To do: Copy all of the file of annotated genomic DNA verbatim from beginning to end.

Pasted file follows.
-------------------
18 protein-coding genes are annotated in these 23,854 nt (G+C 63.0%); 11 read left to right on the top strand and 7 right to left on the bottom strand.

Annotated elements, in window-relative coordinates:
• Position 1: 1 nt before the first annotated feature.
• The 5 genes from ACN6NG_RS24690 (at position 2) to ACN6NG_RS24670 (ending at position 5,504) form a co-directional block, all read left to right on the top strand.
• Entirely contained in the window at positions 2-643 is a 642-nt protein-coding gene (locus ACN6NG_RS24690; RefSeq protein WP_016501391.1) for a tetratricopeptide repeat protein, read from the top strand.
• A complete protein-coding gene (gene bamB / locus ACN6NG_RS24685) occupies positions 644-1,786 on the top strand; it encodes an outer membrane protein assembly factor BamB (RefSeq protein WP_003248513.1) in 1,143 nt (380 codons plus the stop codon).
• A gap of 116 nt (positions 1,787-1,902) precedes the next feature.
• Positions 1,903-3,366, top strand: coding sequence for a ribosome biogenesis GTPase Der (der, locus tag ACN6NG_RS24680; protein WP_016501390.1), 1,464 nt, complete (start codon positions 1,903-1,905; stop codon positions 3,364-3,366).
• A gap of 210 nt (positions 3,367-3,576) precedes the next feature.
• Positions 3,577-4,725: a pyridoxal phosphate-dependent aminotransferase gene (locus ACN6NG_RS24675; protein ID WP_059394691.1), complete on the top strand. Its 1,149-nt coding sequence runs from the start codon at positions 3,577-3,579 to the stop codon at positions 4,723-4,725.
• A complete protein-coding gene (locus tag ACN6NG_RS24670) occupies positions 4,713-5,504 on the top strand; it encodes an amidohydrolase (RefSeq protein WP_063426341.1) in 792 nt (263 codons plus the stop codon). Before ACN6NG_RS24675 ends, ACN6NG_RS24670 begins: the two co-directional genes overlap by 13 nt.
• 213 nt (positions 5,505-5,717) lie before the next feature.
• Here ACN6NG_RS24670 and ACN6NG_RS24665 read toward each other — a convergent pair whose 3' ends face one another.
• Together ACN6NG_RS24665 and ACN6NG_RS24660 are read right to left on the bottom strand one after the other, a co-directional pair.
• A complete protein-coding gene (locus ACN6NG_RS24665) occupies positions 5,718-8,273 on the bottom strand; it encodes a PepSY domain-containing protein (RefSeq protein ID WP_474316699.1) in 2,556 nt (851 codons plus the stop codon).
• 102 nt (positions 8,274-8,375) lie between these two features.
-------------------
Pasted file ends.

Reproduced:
18 protein-coding genes are annotated in these 23,854 nt (G+C 63.0%); 11 read left to right on the top strand and 7 right to left on the bottom strand.

Annotated elements, in window-relative coordinates:
• Position 1: 1 nt before the first annotated feature.
• The 5 genes from ACN6NG_RS24690 (at position 2) to ACN6NG_RS24670 (ending at position 5,504) form a co-directional block, all read left to right on the top strand.
• Entirely contained in the window at positions 2-643 is a 642-nt protein-coding gene (locus ACN6NG_RS24690; RefSeq protein WP_016501391.1) for a tetratricopeptide repeat protein, read from the top strand.
• A complete protein-coding gene (gene bamB / locus ACN6NG_RS24685) occupies positions 644-1,786 on the top strand; it encodes an outer membrane protein assembly factor BamB (RefSeq protein WP_003248513.1) in 1,143 nt (380 codons plus the stop codon).
• A gap of 116 nt (positions 1,787-1,902) precedes the next feature.
• Positions 1,903-3,366, top strand: coding sequence for a ribosome biogenesis GTPase Der (der, locus tag ACN6NG_RS24680; protein WP_016501390.1), 1,464 nt, complete (start codon positions 1,903-1,905; stop codon positions 3,364-3,366).
• A gap of 210 nt (positions 3,367-3,576) precedes the next feature.
• Positions 3,577-4,725: a pyridoxal phosphate-dependent aminotransferase gene (locus ACN6NG_RS24675; protein ID WP_059394691.1), complete on the top strand. Its 1,149-nt coding sequence runs from the start codon at positions 3,577-3,579 to the stop codon at positions 4,723-4,725.
• A complete protein-coding gene (locus tag ACN6NG_RS24670) occupies positions 4,713-5,504 on the top strand; it encodes an amidohydrolase (RefSeq protein WP_063426341.1) in 792 nt (263 codons plus the stop codon). Before ACN6NG_RS24675 ends, ACN6NG_RS24670 begins: the two co-directional genes overlap by 13 nt.
• 213 nt (positions 5,505-5,717) lie before the next feature.
• Here ACN6NG_RS24670 and ACN6NG_RS24665 read toward each other — a convergent pair whose 3' ends face one another.
• Together ACN6NG_RS24665 and ACN6NG_RS24660 are read right to left on the bottom strand one after the other, a co-directional pair.
• A complete protein-coding gene (locus ACN6NG_RS24665) occupies positions 5,718-8,273 on the bottom strand; it encodes a PepSY domain-containing protein (RefSeq protein ID WP_474316699.1) in 2,556 nt (851 codons plus the stop codon).
• 102 nt (positions 8,274-8,375) lie between these two features.